2017-05-01 / Features

Part 1: Legacy of Spanish Explorers of America

Álvaro de Marichalar tours Historic Pensacola while lecturing in U.S.
By Julie B. Connerley
Special to Splash


Maria Davis and Álvaro Marichalar stand next to a Don Tristán de Luna exhibition ship anchor discovered in Pensacola Bay. Maria Davis and Álvaro Marichalar stand next to a Don Tristán de Luna exhibition ship anchor discovered in Pensacola Bay. Our community loves the throne position as America’s First Settlement. The pride is evident in the University of West Florida Trust Historic Pensacola properties, as well as in signage, markers and monuments that pay homage to our past. Local tourism is boosted by visitors curious to learn more about who we are and where we came from, especially by those who consider themselves history buffs.

One history enthusiast, internationally recognized Spanish extreme adventurer Álvaro de Marichalar y Sáenz de Tejada, recently visited Pensacola to pay homage to our area’s discoverer, Don Tristán de Luna, and to Bernardo de Gálvez, the Spanish military leader who led the sea and land forces that defeated the British at the Battle of Pensacola in 1781. Gálvez aided America’s 13 colonies in their quest for independence in the American Revolutionary War, an uprising which had evolved into an international conflict by the time it ended.

Marichalar, 56, of Pamplona, Navarra, Spain, is, undoubtedly, a modern-day Spanish explorer with a twist. For more than three decades, the former Royal Spanish Air Force pilot has followed his maritime passion, establishing world records aboard “my little dolphin,” as he refers to his 11-foot personal watercraft (PWC), which he named Numancia, and retracing “watermarks” of Spain’s earliest explorers to the New World. Entrepreneur, motivational speaker, book author, humanitarian and environmentalist, his local planned visit included a public lecture and slide show, hosted by Honorary Vice Consul to Spain, Maria Davis, Malibu Lounge owner Joe Gilchrist and the Navy League of Pensacola.

EXPEDITIONS


Maria Davis, Álvaro Marichalar and Collier Merrill display a map of Marichalar’s revisited Spanish explorer routes in the New World. Maria Davis, Álvaro Marichalar and Collier Merrill display a map of Marichalar’s revisited Spanish explorer routes in the New World. Highlights of his presentation included his 2013 Florida Discovery Expedition, which retraced Juan Ponce de León’s 1513 Spanish exploration into Florida in search of the illusive Fountain of Youth. From Puerto Rico, Marichalar traveled, without any support vessels, 1,624 nautical miles to set foot on shore in St. Augustine — exactly where Ponce de León had stepped out 500 years earlier.

On the fifth centennial of the first European discovery of the Pacific Ocean by Spanish Conquistador Vasco Núñez de Balboa, Marichalar navigated 2,400 nautical miles, from Miami to Panama, along the coasts of 10 different countries. Balboa had led a gold expedition of 190 Spaniards and some Indians southward across the Isthmus of Panama. Climbing a mountain peak, Balboa sighted the Pacific Ocean, which the Spaniards named the Mar del Sur (South Sea).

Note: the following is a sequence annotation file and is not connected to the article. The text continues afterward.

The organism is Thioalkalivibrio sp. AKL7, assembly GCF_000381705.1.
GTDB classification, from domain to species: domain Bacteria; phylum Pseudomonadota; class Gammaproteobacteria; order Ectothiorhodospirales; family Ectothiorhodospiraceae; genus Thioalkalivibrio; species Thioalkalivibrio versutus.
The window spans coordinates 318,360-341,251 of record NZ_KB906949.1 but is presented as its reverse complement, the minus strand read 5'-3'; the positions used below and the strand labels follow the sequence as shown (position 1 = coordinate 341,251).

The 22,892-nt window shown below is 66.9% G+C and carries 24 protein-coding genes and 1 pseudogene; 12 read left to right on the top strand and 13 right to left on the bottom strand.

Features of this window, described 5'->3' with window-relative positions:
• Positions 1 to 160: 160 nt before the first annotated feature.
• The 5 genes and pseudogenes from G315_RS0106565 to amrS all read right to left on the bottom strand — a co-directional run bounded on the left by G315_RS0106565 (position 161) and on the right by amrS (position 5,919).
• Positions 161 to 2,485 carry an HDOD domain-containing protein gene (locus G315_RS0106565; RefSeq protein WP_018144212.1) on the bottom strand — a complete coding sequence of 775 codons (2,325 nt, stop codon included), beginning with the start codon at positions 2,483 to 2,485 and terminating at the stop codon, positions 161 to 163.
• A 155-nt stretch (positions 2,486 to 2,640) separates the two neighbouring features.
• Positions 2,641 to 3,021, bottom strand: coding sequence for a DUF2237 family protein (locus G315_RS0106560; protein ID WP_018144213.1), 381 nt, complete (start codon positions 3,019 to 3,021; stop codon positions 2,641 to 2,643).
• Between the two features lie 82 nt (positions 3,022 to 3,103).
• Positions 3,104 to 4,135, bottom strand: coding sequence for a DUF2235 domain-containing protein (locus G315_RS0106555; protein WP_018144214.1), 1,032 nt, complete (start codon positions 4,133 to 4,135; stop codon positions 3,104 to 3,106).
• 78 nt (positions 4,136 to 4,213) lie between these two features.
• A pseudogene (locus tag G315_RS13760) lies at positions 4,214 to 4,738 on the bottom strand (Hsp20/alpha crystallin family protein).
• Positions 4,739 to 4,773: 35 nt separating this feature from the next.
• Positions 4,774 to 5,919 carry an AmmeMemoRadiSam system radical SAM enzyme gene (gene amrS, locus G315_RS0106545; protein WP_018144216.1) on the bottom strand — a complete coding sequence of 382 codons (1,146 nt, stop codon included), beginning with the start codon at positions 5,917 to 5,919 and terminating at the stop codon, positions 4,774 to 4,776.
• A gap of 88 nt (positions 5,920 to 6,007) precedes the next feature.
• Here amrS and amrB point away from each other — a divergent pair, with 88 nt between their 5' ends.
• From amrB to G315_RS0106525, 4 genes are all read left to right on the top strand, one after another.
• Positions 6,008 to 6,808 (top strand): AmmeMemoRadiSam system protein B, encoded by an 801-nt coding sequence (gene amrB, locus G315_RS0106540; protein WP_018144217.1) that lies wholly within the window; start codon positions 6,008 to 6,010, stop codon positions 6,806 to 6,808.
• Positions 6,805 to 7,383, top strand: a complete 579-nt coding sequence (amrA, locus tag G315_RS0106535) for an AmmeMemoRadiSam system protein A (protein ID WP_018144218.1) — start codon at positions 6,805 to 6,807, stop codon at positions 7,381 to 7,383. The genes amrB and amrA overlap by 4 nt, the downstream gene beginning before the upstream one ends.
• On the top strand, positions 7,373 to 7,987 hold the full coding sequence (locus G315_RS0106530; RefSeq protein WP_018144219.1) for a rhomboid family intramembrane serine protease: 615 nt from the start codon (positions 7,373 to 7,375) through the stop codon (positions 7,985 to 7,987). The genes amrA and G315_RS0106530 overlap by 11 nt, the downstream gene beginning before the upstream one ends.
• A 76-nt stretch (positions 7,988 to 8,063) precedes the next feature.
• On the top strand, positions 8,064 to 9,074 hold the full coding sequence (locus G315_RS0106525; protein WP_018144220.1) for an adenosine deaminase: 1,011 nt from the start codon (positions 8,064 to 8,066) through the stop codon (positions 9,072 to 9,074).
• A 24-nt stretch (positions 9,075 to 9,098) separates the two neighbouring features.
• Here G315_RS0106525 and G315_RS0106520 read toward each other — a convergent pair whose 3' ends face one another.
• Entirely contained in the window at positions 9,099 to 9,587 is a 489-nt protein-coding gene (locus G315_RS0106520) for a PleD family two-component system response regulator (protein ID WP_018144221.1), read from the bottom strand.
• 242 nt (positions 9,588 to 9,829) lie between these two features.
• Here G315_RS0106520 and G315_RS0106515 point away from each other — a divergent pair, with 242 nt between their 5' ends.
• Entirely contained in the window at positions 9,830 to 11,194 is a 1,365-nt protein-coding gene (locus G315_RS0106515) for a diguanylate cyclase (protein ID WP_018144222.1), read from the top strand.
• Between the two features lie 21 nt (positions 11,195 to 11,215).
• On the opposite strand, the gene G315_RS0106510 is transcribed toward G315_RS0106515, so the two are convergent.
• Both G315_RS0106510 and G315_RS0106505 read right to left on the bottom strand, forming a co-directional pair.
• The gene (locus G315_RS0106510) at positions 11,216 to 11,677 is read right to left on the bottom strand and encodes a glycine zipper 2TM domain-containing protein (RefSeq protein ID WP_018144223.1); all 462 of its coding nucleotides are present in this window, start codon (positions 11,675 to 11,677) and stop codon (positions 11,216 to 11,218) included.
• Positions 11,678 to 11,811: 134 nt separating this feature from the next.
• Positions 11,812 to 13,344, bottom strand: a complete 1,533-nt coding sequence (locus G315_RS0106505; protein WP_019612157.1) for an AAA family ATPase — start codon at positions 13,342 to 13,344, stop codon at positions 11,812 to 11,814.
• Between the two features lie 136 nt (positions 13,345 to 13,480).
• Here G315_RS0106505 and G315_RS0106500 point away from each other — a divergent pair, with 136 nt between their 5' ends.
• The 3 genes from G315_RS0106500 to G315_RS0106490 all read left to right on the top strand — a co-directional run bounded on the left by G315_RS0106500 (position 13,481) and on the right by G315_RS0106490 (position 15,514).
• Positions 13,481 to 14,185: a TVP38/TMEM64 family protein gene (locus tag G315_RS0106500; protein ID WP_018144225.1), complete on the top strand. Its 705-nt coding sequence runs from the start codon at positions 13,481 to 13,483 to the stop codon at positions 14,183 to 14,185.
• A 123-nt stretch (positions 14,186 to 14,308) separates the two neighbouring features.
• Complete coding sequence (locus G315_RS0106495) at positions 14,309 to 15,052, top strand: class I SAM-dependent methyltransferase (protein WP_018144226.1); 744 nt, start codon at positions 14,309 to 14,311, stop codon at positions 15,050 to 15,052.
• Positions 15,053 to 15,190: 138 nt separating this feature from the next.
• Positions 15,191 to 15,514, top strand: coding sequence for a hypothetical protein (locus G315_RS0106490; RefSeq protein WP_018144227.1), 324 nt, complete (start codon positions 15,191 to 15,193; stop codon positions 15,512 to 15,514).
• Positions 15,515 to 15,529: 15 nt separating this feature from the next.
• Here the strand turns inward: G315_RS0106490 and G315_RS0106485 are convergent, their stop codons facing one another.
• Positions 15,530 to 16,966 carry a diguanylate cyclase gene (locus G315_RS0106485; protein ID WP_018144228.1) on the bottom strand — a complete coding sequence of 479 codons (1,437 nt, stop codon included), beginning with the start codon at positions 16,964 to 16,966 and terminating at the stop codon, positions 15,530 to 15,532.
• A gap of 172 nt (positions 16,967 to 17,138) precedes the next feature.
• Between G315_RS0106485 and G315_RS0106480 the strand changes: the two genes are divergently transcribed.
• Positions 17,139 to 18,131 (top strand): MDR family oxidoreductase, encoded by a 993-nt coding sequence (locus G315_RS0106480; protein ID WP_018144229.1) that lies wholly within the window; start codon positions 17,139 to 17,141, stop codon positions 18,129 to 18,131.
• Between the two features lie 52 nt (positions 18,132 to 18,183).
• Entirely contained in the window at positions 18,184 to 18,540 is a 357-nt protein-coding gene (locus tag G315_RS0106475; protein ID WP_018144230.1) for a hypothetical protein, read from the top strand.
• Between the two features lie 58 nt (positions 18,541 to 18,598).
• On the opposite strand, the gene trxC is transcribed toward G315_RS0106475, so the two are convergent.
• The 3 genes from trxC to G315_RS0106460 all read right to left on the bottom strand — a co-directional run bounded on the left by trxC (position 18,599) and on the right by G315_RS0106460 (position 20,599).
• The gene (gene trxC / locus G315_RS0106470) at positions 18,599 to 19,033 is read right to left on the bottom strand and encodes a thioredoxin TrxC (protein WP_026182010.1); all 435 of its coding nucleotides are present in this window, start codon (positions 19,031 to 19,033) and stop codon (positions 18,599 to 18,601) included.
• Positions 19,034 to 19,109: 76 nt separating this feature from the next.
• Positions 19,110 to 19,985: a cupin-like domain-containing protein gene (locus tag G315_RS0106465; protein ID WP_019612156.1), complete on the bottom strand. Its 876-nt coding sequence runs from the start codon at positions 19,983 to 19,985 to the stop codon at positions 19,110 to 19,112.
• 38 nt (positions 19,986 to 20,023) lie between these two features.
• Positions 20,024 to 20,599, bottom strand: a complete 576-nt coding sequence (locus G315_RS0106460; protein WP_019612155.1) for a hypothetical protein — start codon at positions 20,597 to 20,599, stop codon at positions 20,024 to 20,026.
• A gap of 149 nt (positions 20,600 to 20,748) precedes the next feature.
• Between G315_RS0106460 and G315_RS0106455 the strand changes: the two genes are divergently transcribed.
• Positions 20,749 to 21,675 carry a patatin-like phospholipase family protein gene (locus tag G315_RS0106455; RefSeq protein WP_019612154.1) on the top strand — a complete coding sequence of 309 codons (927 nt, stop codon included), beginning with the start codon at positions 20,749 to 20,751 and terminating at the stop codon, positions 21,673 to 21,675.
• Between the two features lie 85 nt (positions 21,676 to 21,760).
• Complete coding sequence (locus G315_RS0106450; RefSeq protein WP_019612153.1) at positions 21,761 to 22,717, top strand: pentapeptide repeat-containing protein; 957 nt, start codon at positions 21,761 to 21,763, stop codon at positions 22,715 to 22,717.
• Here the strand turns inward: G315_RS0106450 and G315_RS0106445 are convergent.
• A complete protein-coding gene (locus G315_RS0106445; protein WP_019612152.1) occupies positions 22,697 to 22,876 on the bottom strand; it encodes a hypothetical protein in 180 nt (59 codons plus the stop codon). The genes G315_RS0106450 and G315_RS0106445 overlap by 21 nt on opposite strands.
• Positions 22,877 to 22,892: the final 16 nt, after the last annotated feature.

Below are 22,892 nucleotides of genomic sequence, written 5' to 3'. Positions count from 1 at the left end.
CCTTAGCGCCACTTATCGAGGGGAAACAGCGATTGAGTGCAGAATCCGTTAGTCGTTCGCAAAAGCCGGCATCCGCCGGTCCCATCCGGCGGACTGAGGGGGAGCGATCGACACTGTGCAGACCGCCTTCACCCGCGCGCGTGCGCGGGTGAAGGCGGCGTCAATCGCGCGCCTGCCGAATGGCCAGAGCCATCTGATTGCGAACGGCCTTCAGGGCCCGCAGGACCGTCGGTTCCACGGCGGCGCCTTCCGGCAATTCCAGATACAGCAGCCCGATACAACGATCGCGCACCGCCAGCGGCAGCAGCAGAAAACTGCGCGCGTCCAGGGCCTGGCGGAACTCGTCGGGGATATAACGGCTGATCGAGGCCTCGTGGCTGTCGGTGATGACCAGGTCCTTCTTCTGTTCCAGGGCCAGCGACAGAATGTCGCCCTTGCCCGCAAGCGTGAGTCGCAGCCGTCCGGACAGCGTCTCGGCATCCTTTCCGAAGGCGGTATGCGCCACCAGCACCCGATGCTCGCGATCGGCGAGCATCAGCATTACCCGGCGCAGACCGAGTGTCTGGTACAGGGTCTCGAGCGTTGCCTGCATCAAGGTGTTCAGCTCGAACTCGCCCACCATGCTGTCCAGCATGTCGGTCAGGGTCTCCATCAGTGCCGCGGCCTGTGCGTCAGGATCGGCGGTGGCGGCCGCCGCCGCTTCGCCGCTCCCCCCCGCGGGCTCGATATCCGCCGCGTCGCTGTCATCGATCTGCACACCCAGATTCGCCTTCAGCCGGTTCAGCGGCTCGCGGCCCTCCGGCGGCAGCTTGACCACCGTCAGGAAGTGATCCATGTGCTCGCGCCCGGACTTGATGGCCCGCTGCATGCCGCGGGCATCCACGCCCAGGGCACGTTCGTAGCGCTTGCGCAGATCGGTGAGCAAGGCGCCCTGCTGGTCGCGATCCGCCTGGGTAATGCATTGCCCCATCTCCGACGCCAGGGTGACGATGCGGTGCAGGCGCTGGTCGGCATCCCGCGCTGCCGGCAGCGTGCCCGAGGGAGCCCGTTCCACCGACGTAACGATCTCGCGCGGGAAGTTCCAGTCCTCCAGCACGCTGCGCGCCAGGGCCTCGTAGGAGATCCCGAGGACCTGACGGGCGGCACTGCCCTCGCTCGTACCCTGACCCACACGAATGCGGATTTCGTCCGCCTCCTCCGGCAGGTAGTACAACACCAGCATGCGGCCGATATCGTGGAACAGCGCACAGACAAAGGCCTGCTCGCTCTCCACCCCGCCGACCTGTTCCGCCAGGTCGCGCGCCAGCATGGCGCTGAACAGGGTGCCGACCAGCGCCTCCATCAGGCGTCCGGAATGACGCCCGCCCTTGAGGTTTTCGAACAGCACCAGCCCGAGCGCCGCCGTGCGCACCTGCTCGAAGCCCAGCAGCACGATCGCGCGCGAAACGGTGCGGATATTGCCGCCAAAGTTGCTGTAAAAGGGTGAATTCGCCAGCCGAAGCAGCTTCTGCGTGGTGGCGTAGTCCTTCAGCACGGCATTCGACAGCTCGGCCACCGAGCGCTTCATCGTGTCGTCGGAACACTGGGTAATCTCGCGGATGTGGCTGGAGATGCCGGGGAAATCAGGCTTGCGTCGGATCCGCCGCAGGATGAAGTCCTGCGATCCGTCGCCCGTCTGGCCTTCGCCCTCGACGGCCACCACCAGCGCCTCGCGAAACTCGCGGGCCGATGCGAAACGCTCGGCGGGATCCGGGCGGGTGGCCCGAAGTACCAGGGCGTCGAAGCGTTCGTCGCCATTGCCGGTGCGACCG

Among the 14 world records and 39 maritime expeditions undertaken for humanitarian or environmental causes by the modern-day adventurer, perhaps the best known is Marichalar’s 2002 commemoration of the fourth and final voyage of Christopher Columbus to the New World. Columbus set sail May 11, 1502, to explore uncharted areas to the west of the Caribbean and, perhaps, to find a passage west to the Orient.

Marichalar feels at home in the ocean aboard Numancia, his vessel of choice to sail the seas. He confesses the following: “alone on such a small humble little boat allows me to experience reality, while pursuing my dreams.”

For Marichalar, taking risks and having dreams is the difference between an ordinary life and a life fully lived. He has lived it, and he shares that message with audiences around the world.

When asked what people would be surprised to learn about him, this humble extreme explorer said, “I am driven by a romantic way of living life, not by profit or economy, but by a new wave of exploration. That’s why I understand Ponce de León, Tristán de Luna (from whom he is descended) and all the other explorers of the world. They were willing to take risks. At the end of the day, all we can do is pursue dreams, be good, and do good.”

And what does the future hold for Álvaro Marichalar? A Canada to California route is anticipated, along with a 2019 Tour of the World commemorating the fifth centennial of Ferdinand Magellan’s first circumnavigation of the globe.

We wish him fair winds and following seas.

To learn more about him, visit http://alvarodemarichalar.com/index.php/ es/. Contributions to Álvaro’s expeditions to promote nature conservation awareness around our oceans can be directed to J.P. Morgan Chase, NY, account #066196-221.

Next month, we will continue Álvaro’s story with his most famous expedition, the Transatlantic crossing, and explore more fully the ancient ties between our two countries.

Part 2 coming in the June issue of Splash!

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